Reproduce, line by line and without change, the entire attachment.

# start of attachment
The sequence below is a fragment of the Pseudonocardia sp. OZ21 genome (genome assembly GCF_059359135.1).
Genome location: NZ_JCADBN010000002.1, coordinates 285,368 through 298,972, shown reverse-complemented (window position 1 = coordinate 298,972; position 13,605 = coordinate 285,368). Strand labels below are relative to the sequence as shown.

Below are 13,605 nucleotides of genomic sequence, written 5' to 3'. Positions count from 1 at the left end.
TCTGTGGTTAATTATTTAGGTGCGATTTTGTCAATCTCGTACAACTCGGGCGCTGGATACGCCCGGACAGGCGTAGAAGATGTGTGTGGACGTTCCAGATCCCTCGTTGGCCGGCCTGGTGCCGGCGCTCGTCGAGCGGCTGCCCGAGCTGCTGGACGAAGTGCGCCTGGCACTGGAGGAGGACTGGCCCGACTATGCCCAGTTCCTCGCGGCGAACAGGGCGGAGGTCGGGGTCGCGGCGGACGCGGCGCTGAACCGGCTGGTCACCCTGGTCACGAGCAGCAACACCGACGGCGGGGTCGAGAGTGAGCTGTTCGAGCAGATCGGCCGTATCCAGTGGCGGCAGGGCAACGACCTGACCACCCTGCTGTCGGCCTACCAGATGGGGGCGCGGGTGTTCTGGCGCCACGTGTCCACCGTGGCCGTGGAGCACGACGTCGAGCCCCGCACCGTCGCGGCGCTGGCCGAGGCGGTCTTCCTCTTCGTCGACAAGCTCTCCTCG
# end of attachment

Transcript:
The sequence below is a fragment of the Pseudonocardia sp. OZ21 genome (genome assembly GCF_059359135.1).
Genome location: NZ_JCADBN010000002.1, coordinates 285,368 through 298,972, shown reverse-complemented (window position 1 = coordinate 298,972; position 13,605 = coordinate 285,368). Strand labels below are relative to the sequence as shown.

Below are 13,605 nucleotides of genomic sequence, written 5' to 3'. Positions count from 1 at the left end.
TCTGTGGTTAATTATTTAGGTGCGATTTTGTCAATCTCGTACAACTCGGGCGCTGGATACGCCCGGACAGGCGTAGAAGATGTGTGTGGACGTTCCAGATCCCTCGTTGGCCGGCCTGGTGCCGGCGCTCGTCGAGCGGCTGCCCGAGCTGCTGGACGAAGTGCGCCTGGCACTGGAGGAGGACTGGCCCGACTATGCCCAGTTCCTCGCGGCGAACAGGGCGGAGGTCGGGGTCGCGGCGGACGCGGCGCTGAACCGGCTGGTCACCCTGGTCACGAGCAGCAACACCGACGGCGGGGTCGAGAGTGAGCTGTTCGAGCAGATCGGCCGTATCCAGTGGCGGCAGGGCAACGACCTGACCACCCTGCTGTCGGCCTACCAGATGGGGGCGCGGGTGTTCTGGCGCCACGTGTCCACCGTGGCCGTGGAGCACGACGTCGAGCCCCGCACCGTCGCGGCGCTGGCCGAGGCGGTCTTCCTCTTCGTCGACAAGCTCTCCTCG